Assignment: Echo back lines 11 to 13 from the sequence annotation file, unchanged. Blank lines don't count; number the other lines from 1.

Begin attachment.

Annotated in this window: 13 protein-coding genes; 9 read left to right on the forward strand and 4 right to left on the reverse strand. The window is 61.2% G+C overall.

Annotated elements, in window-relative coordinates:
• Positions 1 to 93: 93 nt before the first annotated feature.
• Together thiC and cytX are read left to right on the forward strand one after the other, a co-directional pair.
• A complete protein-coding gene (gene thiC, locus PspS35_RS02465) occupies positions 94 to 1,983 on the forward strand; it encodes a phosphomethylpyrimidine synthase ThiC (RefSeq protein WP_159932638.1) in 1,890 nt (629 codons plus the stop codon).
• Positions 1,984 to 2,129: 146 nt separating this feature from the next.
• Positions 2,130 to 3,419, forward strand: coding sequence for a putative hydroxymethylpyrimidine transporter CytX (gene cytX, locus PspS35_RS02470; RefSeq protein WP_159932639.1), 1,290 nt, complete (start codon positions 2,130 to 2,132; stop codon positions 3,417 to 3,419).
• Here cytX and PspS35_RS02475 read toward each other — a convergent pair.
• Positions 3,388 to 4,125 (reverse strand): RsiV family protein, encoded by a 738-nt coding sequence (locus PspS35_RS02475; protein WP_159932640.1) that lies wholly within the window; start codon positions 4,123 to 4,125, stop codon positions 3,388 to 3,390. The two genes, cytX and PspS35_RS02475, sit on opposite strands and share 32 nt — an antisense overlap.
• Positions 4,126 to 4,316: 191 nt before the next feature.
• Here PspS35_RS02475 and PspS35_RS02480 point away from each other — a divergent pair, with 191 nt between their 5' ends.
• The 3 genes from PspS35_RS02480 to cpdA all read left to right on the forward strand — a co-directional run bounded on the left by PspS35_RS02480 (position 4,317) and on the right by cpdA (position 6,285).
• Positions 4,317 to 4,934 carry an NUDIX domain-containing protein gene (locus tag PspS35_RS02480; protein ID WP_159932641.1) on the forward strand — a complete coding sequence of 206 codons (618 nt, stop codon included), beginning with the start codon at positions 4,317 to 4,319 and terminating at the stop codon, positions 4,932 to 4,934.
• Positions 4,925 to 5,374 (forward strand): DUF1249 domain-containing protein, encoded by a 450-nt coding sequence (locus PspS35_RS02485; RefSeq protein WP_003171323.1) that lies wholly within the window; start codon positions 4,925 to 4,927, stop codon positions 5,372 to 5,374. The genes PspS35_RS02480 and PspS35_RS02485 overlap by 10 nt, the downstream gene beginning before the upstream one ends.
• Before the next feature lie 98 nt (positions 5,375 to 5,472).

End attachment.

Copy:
• Here PspS35_RS02475 and PspS35_RS02480 point away from each other — a divergent pair, with 191 nt between their 5' ends.
• The 3 genes from PspS35_RS02480 to cpdA all read left to right on the forward strand — a co-directional run bounded on the left by PspS35_RS02480 (position 4,317) and on the right by cpdA (position 6,285).
• Positions 4,317 to 4,934 carry an NUDIX domain-containing protein gene (locus tag PspS35_RS02480; protein ID WP_159932641.1) on the forward strand — a complete coding sequence of 206 codons (618 nt, stop codon included), beginning with the start codon at positions 4,317 to 4,319 and terminating at the stop codon, positions 4,932 to 4,934.